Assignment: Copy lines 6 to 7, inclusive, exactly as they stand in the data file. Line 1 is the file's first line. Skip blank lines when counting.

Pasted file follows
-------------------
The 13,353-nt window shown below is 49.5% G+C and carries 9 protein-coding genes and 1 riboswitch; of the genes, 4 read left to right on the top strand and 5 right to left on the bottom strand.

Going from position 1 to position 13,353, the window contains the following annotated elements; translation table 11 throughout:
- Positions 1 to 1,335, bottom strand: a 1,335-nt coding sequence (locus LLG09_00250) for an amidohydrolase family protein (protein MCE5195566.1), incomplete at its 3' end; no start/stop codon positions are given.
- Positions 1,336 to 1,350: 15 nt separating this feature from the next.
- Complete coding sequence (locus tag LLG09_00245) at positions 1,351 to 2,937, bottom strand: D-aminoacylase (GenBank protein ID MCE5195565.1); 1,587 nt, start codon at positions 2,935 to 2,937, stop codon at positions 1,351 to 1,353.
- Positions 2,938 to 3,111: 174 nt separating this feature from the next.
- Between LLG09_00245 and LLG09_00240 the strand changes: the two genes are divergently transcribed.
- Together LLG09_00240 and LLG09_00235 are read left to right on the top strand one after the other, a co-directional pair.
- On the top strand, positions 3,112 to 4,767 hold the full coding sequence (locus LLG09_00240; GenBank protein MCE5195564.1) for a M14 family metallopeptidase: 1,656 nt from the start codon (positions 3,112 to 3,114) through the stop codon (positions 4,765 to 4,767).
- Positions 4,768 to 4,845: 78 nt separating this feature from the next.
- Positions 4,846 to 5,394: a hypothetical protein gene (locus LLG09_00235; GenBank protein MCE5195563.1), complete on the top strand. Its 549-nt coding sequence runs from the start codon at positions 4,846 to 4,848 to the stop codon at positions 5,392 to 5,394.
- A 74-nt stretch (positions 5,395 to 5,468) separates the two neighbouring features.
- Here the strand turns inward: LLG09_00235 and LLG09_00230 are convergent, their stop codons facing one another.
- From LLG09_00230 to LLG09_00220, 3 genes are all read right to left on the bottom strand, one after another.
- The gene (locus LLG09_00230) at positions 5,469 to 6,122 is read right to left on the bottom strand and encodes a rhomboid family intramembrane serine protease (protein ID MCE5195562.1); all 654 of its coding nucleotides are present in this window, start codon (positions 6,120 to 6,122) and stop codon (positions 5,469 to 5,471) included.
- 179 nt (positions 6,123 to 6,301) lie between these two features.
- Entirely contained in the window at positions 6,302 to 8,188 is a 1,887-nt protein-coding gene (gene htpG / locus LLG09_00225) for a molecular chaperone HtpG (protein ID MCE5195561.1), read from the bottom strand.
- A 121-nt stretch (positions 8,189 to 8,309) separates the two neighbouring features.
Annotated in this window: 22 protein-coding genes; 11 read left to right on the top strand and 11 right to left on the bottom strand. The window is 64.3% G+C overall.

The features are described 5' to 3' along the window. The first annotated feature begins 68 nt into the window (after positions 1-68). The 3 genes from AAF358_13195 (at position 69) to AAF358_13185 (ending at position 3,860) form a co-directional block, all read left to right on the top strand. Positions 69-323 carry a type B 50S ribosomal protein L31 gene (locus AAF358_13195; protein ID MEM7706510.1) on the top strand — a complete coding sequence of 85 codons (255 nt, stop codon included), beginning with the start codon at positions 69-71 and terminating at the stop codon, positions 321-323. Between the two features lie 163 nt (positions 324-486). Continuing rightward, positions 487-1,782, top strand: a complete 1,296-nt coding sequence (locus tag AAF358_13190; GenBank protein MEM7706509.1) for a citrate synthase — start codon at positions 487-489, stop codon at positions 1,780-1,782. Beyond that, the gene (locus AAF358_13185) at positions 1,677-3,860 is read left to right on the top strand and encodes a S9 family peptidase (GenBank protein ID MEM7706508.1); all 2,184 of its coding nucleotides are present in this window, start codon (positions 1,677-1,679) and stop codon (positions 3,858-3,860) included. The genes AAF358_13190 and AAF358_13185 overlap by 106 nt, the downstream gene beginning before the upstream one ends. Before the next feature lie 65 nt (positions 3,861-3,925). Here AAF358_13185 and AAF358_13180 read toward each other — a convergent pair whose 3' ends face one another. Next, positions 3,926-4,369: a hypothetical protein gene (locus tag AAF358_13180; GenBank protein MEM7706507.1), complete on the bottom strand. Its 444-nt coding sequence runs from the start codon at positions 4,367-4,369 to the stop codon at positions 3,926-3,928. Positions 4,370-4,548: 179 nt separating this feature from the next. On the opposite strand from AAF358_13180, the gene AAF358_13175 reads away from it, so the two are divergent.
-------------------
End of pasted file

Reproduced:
- Positions 2,938 to 3,111: 174 nt separating this feature from the next.
- Between LLG09_00245 and LLG09_00240 the strand changes: the two genes are divergently transcribed.